I read a post on Corey’s Blog the other day that made me cry. It wasn’t really the post- it was the sense of loss because I could never write that kind of letter to GB’s biological mother and GB will never have the comfort of knowing that her mother loved her and took care of her until she made the life giving gift of adoption. My letter would to be more like this:
Dear GB’s Biological Mother,
I am writing this letter because there are things I want you to be aware of when GB comes asking you difficult questions during her rapidly approaching adolescence. Since you have never lived more than 10 miles from our house, I am sure when she wants questions answered, she will be able to find you.
I suspect her first question will be about drugs, alcohol, and cigarettes. She knows that none of these things are good for babies and she knows you chose to do them anyway. She knows she has Fetal Alcohol Spectrum Disorder and she knows it doesn’t go away. She knows that you promised both me and your father you would not do these things while you were pregnant. She doesn’t know why you didn’t keep your promise. Neither your father nor I have that answer for her.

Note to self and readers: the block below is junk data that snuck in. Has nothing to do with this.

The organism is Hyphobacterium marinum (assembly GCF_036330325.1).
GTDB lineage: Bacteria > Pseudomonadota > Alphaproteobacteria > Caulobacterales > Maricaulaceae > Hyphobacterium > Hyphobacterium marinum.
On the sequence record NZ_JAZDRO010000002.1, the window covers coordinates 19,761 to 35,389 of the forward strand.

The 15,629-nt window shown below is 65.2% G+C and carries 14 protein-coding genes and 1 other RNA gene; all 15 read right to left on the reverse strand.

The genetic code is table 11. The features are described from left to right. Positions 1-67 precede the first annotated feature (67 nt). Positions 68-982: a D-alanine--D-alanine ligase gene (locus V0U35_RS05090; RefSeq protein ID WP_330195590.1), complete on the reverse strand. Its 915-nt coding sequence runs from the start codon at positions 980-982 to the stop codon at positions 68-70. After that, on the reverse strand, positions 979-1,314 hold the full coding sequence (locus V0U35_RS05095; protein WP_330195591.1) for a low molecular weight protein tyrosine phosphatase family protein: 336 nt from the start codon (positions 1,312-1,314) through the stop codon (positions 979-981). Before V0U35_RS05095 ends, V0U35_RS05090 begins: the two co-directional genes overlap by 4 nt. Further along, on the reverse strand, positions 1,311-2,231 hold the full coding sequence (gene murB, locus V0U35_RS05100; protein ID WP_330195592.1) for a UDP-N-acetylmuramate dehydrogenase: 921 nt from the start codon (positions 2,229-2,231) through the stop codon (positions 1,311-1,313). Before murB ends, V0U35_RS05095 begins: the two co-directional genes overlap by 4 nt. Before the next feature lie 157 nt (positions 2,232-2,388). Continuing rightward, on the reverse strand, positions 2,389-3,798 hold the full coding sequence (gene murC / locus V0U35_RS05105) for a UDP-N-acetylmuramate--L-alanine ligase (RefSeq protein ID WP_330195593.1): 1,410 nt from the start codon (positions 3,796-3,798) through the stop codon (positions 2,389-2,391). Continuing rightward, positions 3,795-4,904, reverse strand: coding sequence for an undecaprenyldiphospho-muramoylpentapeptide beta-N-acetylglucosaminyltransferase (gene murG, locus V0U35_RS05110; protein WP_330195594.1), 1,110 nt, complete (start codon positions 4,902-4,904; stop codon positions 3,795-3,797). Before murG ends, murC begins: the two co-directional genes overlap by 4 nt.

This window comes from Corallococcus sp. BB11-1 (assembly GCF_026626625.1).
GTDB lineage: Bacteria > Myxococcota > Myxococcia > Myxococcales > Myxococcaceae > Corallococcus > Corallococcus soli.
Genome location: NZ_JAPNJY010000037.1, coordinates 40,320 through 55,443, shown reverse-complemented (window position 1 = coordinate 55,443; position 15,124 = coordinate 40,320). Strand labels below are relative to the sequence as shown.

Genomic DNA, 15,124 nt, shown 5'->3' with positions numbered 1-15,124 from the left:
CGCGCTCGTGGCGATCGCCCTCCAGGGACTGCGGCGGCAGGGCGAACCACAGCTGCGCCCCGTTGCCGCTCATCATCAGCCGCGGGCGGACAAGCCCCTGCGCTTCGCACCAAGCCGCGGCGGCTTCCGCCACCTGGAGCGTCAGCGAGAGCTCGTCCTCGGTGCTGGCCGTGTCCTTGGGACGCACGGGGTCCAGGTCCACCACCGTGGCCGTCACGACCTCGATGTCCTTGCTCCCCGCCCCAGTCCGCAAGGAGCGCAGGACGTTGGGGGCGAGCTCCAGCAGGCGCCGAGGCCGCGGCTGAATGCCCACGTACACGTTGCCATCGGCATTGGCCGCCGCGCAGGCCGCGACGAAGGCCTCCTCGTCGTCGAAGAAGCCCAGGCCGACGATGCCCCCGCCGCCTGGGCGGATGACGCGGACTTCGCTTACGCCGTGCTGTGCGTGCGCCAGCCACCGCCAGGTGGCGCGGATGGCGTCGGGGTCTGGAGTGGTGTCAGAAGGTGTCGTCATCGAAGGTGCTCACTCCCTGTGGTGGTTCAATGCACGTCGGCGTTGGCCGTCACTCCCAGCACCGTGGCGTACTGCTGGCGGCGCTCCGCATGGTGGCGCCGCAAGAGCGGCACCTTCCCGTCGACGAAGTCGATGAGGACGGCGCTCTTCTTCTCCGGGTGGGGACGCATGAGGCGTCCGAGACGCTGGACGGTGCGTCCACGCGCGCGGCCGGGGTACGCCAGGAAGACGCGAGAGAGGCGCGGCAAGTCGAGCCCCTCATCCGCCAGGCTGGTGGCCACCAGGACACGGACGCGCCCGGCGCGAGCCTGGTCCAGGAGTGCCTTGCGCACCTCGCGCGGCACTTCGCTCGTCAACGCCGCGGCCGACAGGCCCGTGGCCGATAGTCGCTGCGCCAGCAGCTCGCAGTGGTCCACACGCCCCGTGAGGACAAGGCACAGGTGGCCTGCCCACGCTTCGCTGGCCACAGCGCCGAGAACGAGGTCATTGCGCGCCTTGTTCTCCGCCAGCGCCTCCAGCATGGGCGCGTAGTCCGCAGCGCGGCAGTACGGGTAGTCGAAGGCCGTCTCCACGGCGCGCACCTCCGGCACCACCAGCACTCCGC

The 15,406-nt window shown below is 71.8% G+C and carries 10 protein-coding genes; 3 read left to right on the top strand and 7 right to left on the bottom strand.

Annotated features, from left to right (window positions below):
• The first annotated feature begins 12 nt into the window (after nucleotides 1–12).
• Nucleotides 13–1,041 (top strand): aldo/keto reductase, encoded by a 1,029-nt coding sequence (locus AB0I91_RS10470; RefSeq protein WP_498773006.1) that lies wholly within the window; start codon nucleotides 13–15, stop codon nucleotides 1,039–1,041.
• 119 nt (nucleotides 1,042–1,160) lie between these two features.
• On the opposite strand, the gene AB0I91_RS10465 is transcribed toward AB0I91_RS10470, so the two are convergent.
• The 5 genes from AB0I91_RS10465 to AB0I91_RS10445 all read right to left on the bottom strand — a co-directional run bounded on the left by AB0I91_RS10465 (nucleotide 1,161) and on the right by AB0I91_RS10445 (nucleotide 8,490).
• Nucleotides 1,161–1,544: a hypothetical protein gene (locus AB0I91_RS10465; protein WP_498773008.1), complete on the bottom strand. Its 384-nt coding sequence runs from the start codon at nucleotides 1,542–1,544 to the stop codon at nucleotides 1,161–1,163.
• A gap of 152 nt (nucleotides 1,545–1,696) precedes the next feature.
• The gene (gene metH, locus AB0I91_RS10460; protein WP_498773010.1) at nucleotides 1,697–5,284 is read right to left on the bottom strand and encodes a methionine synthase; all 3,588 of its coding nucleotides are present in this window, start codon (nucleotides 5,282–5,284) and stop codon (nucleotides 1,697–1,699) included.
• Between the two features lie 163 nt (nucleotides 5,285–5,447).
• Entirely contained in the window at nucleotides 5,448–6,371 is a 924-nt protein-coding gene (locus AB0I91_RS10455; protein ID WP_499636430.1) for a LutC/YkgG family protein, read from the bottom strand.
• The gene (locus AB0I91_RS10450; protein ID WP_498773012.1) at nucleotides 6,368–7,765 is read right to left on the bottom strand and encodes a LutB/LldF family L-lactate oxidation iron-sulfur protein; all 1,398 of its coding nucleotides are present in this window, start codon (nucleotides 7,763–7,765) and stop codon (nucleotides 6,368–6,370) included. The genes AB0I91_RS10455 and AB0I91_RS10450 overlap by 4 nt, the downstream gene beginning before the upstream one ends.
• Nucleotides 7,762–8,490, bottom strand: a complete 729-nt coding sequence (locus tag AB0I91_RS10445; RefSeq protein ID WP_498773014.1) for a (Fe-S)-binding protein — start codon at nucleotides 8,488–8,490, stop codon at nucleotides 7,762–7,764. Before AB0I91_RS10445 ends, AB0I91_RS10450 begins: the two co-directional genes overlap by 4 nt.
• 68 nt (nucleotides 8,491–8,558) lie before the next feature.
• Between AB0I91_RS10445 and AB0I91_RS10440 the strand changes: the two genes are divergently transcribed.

She wants to know why you don’t like her anymore. She remembers being four and being a flower girl in your father’s wedding. She remembers you being in the wedding too. She doesn’t remember seeing you, or you calling her after that day. I have told her that you called her 2 or 3 times and visited several times in that following year, but she doesn’t remember it. She thinks she did something wrong. My words cannot change the rejection by you that she feels.
She asks why you didn’t eat good food while you were pregnant. I have no answer. She wants to know why she was in daycare before she was a month old. I used to say “Your birth mother had problems”. I stopped saying that when GB started asking what kind of problems. How do you explain a personality disorder to an almost eight year old who is emotionally five? When she asks these questions now, I tell GB that you are the only one who knows the answer to these questions and when she is older, she will have to ask you herself. This is also the answer I give her when she wants to know why you left her. Since Hope came to our family from a disrupted adoption, GB’s awareness of her own story is very much more evident.
Sometimes, in the past, GB has asked if you didn’t want her, why you wouldn’t sign the papers so she could be adopted. I don’t have an answer to that question either. Don’t worry, GB won’t be showing up on your doorsteps tomorrow. You probably have four or five years before that day comes. Remember, though, the years pass surprisingly fast. She remembers all the times we went to go to court during the process of terminating your parental rights. Everybody has to answer for their actions sooner or later, and you only have a little time to figure out the real answers to difficult questions.
Maybe a therapist would help you figure out the answers to these questions, so that both you and GB can live with them.